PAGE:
Analyzing the Supreme Court judgment in Orissa Administrative Tribunal Bar Association v. Union of India:
Supreme Court Judgment Analysis – Orissa Administrative Tribunal Bar Association v. Union of India
Case Name: Orissa Administrative Tribunal Bar Association v. Union of India
Justices: Dr. Dhananjaya Y Chandrachud (CJI), Hima Kohli (J)
Date of Verdict: 21 March 2023
Submission: The Supreme Court upheld the constitutional validity of the Central Government’s notification dated 2nd August 2019 abolishing the Odisha Administrative Tribunal.
- 1. Maintainability of writ petitions before Orissa High Court.
- 2. Whether Article 323A makes establishing Administrative Tribunals mandatory.
- 3. Validity of invoking Section 21 of General Clauses Act to abolish OAT.
- 4. Whether abolition of OAT violates Article 14.
- 5. Whether abolition violates right to access justice.
- 6. Violation of principles of natural justice.
- 7. Validity of notification not issued in President’s name.
- 8. Enlargement of Orissa High Court’s jurisdiction.
- 9. Violation of Article 256 by State Government.
- 10. Need for judicial impact assessment before abolition.
- 11. Whether Central Government became functus officio.
- – OAT was set up in 1986 under the Administrative Tribunals Act, 1985.
- – In 1997, the SC in L. Chandra Kumar case held exclusion of High Courts’ jurisdiction by Administrative Tribunals Act unconstitutional.
- – Consequently, Odisha proposed abolishing OAT since speedy redressal was no longer possible.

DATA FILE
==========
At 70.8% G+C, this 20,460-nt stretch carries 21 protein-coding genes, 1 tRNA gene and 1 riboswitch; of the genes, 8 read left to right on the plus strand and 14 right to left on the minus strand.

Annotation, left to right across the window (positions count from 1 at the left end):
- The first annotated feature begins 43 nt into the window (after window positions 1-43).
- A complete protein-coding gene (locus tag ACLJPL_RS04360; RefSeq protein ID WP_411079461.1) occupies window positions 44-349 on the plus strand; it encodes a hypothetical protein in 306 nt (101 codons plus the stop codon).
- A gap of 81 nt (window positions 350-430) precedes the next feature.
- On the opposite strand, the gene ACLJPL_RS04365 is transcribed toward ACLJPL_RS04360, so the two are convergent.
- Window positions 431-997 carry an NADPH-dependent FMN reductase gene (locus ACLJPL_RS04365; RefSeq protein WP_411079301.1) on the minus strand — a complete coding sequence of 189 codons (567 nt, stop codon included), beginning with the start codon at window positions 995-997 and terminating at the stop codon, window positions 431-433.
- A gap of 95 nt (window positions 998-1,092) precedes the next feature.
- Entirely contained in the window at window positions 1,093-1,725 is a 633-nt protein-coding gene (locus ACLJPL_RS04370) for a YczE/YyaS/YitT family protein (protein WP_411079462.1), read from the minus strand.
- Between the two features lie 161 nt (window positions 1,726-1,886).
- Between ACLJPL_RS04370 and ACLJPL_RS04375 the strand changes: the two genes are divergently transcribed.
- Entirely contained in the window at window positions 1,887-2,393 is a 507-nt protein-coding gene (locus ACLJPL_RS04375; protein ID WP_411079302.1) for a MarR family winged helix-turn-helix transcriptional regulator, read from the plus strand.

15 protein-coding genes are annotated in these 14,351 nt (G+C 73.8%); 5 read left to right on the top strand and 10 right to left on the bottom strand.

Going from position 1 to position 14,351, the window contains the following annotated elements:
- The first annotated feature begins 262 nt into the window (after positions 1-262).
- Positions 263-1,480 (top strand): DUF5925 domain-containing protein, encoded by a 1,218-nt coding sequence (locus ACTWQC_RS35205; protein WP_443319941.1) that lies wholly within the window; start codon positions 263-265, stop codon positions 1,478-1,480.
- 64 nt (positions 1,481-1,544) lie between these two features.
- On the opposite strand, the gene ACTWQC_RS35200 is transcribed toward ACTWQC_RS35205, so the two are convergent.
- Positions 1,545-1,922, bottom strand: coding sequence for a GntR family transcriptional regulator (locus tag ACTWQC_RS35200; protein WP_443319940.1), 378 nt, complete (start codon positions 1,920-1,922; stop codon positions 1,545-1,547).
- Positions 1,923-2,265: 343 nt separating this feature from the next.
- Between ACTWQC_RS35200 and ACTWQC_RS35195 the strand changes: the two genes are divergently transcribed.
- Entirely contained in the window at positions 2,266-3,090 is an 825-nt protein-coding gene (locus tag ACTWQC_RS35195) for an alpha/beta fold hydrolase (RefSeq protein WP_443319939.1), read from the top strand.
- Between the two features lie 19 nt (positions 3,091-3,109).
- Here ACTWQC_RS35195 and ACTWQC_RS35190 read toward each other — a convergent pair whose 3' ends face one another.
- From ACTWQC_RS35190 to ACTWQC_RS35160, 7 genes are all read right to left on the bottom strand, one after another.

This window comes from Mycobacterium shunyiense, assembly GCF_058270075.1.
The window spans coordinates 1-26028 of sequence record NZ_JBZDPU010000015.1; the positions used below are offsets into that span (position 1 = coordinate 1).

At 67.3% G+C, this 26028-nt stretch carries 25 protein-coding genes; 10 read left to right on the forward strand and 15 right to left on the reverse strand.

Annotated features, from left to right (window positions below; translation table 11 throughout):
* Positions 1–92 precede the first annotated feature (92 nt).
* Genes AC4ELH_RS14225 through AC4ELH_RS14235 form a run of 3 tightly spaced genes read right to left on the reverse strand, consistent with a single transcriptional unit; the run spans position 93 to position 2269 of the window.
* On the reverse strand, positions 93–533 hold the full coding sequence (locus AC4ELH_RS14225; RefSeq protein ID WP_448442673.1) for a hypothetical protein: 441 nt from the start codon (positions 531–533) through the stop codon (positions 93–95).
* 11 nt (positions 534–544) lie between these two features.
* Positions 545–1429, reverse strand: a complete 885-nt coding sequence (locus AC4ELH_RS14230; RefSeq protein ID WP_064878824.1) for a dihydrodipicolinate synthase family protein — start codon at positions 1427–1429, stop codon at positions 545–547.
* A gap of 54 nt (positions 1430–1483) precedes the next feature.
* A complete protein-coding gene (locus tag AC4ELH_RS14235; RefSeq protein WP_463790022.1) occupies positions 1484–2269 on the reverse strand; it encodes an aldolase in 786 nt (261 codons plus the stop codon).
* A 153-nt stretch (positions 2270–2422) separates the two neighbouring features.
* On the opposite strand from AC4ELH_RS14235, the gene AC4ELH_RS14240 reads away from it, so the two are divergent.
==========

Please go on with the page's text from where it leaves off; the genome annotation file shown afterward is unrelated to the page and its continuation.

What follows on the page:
- – Central Government invoked Section 21 of General Clauses Act to rescind 1986 notification and abolish OAT via notification dated 2nd August 2019.
- – Orissa High Court upheld validity of abolition in 2021.
- – Writ petitions were maintainable since appellants alleged violation of rights.
- – Article 323A is enabling, not mandatory. Does not prohibit abolishing tribunals once set up.
- – Invoking Section 21 of General Clauses Act was valid since decision to set up OAT was administrative.
- – Abolition not violative of Article 14 – based on relevant considerations, not absurd.
- – Principles of natural justice not applicable to policy decisions affecting public.
- – Non-compliance with Article 77 does not invalidate notification.
- – Revival of High Court’s jurisdiction over pending cases, not enlargement.
- – No evidence that State Government took advantage of its own wrong.
- – Failure to conduct judicial impact assessment does not invalidate decision to abolish OAT.
- – Article 323A is enabling, establishing tribunals is not mandatory.
- – Administrative decisions can be reversed under Section 21 of General Clauses Act.
- – Executive policy decisions usually not subject to principles of natural justice.
- – Non-compliance with Article 77 does not render executive action invalid.
- – Judicial impact assessment not required before abolishing tribunals.
The judgment emphasizes constitutional validity of executive decisions based on relevant considerations and made in accordance with law. It highlights limited application of principles of natural justice to policy matters.